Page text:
For Recruiters

Guest comment: How to do the remote interview

Abigail Stevens, founder and managing director of Think Global Recruitment, says telephone and video conference interviews need not be scary if you know how.

We're all familiar with the formalities of going for a job interview, but how does that change when the role you're going for is based overseas? Imagine not being in the same room as the interviewer or not being able to shake their hand? Whether you want to work in the UK, Bermuda, Russia or the Middle East, there are some important steps you can follow to make the process a little easier.

Video conferencing

Video conferencing can be a great way for you to make an impact on a future employer and for them to get a sense of what you are capable of.

You can express enthusiasm, focus and commitment better than you could in a telephone interview. You can also respond more directly to questions.

The following tips can help to make your video conference a success:

· Practise: Practise at home with a camcorder so you can see if you have any off-putting habits such as touching your hair or putting your hand over your mouth. Think about the best position to sit in that looks professional and friendly but is still comfortable for you.

· The outfit: Dress as you would if you were going to a face-to-face interview. Avoid light colours or patterns, as it may be difficult for the camera to focus.

· Body language and eye contact: Maintain eye contact. Treat the interview as a normal conversation, keep your head up and try to remain natural. Be aware of your body language. Keep your hand and body movements to a minimum and make sure you're sitting in a comfortable position. Jerky or rapid movements can look distorted on a video monitor. Equally, and as with any face-to-face interview, smile, be enthusiastic and ask questions.

· Don't rush: Even with the most sophisticated video conferencing technology there will be slight time delays. Leave lots of pauses before talking to allow all your words to be relayed to the interviewer.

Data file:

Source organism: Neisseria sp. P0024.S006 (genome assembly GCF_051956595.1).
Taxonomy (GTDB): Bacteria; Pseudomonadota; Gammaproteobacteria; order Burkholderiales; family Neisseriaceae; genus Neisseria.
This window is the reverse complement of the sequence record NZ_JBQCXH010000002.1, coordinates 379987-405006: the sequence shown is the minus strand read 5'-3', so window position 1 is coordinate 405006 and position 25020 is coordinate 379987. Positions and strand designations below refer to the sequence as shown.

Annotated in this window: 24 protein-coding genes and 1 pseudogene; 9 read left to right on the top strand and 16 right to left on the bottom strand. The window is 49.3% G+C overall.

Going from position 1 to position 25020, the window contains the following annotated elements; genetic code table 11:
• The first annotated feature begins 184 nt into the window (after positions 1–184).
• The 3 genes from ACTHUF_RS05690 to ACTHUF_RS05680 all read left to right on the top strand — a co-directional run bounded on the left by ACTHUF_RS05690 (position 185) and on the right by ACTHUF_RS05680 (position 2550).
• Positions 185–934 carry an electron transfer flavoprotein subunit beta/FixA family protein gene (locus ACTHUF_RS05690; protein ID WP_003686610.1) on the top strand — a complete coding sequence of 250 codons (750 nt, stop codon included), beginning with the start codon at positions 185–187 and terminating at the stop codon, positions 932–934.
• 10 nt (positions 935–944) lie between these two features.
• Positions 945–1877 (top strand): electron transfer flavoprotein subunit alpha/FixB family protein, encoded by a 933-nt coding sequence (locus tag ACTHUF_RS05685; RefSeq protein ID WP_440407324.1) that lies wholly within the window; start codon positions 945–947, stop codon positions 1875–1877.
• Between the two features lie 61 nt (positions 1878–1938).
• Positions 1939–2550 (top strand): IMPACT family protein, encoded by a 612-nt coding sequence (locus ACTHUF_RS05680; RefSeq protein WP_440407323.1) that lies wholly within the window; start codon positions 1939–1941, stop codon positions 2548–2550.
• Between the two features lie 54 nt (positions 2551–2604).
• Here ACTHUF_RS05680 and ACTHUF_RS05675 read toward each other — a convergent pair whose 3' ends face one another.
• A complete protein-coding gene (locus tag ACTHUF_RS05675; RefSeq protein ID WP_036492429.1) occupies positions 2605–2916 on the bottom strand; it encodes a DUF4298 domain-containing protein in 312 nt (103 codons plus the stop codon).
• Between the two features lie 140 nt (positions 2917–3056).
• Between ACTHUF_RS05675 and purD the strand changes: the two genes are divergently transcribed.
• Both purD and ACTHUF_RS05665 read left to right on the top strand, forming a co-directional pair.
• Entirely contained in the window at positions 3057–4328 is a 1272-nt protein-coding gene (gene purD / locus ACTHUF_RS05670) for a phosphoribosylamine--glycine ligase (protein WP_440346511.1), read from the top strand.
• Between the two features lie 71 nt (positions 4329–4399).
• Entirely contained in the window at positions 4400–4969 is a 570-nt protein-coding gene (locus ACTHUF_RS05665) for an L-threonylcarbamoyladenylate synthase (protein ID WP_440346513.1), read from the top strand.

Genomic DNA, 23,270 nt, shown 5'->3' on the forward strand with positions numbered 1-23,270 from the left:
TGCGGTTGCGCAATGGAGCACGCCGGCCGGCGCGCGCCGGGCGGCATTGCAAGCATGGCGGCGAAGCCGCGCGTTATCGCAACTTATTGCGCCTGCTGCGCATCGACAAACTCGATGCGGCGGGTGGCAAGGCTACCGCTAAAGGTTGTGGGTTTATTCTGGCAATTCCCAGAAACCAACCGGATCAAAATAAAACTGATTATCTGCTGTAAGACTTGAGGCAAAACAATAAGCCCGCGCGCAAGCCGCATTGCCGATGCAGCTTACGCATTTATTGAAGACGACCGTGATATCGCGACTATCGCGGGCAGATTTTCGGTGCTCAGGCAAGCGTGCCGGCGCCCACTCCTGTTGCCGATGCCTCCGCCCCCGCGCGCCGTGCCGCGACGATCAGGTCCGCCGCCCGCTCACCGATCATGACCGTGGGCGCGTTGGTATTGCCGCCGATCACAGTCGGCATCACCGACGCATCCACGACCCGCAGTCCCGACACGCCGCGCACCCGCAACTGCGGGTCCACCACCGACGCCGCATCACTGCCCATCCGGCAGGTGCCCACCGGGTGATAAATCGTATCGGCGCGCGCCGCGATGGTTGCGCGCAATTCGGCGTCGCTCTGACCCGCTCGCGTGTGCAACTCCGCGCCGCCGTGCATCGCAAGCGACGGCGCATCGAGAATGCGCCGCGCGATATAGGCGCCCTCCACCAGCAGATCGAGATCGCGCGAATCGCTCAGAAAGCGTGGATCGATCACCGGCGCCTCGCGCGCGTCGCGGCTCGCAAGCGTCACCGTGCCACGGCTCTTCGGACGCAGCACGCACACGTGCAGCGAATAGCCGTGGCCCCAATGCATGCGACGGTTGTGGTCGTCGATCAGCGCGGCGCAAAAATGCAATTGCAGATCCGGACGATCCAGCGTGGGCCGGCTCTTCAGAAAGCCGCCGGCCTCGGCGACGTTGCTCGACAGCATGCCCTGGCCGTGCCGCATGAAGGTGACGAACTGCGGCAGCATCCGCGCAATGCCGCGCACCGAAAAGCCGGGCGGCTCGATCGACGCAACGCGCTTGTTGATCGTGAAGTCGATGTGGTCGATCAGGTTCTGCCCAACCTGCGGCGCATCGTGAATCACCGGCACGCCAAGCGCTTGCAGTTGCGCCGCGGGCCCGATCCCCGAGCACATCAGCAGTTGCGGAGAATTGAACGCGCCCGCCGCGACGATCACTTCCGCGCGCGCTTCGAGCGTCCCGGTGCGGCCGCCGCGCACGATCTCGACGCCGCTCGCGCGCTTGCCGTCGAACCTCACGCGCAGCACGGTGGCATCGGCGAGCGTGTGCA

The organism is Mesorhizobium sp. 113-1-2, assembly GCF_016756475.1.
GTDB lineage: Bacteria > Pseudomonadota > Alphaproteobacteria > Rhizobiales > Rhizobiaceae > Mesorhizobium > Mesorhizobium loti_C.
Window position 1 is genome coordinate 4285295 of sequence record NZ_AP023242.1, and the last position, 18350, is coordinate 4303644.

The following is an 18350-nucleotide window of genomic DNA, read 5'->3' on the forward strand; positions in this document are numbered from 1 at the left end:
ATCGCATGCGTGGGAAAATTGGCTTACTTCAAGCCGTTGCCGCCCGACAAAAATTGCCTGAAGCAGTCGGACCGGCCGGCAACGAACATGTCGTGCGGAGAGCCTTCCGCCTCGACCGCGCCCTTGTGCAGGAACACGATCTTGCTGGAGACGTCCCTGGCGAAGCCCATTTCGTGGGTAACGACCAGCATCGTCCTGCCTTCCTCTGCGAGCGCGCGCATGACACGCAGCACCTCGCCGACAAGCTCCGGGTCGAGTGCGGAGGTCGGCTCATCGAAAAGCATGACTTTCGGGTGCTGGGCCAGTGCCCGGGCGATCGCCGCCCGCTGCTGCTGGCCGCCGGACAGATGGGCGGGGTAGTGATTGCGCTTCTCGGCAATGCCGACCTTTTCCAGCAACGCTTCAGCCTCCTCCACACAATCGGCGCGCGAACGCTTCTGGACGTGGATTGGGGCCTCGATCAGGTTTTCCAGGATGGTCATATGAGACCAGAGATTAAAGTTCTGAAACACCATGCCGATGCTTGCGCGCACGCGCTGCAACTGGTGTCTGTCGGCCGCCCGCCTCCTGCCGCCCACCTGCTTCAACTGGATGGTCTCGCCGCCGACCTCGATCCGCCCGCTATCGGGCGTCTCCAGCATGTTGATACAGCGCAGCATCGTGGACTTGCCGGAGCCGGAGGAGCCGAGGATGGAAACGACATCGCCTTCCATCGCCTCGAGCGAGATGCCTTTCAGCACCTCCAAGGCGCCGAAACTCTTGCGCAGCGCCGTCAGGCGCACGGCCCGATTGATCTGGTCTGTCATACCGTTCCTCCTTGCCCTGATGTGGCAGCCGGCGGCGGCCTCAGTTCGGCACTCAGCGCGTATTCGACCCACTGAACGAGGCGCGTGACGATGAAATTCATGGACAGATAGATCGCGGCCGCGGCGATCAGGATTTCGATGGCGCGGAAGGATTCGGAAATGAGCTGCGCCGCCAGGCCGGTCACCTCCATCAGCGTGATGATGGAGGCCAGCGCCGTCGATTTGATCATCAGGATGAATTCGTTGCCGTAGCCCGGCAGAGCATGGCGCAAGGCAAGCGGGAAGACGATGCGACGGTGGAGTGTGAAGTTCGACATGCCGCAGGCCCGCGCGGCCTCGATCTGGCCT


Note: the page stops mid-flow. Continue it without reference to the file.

Telephone interviews

It can be harder to make a good first impression (or any first impression) in a telephone interview, where a potential employer can't see you. Telephone interviews test your verbal communication skills and telephone technique, as well as your ability to cope with the unexpected.

The same rules apply for a telephone interview as they would a video conference; however, follow these simple tips to make telephone interviewing stress-free.

· Tone of voice: This is the most important aspect of the telephone interview. Sound interested, energetic and enthusiastic. Keep your answers brief; don't be tempted to waffle or use jargon.

· Contact number: Provide a landline telephone number instead of a mobile. Make sure you have a contact number for the interviewer in case you do not receive the call when expected.

· Are you sitting comfortably? Answer the phone personally. If there are other people there, warn them that you are expecting the call and don't want to be interrupted. Ensure you are in a quiet location. It's important to have a comfortable chair and to sit up straight; it will make you feel more confident. Project your voice and make sure your hands are not covering your mouth.

· No nibbling: Don't chew gum, smoke, eat or nibble your pen. It can be very distracting for the interviewer.

· Listen carefully: You're at a disadvantage as you can't read their body language, so try to pick up on verbal cues. Make positive affirmations, don't talk over the interviewer but show that you're listening. If the interviewer stops talking or doesn't come in as soon as you finish an answer, don't worry. They are probably taking notes. Ask "would you like me to expand on that further?" if you're unsure whether they are expecting you to carry on talking.

In both cases, think about what you want to achieve from the interview and how you see yourself fitting into the company you're interviewing with. Video and telephone interviews are by no means a substitute for face-to-face interviews, so show your enthusiasm and impress the interviewer so that they will take your job application to the next level.

AUTHORAbigail Stevens Insider Comment
  • Hi
    Hiong Li
    4 May 2007

    Hi Jaimie,

    This would be helpful. Cheers.

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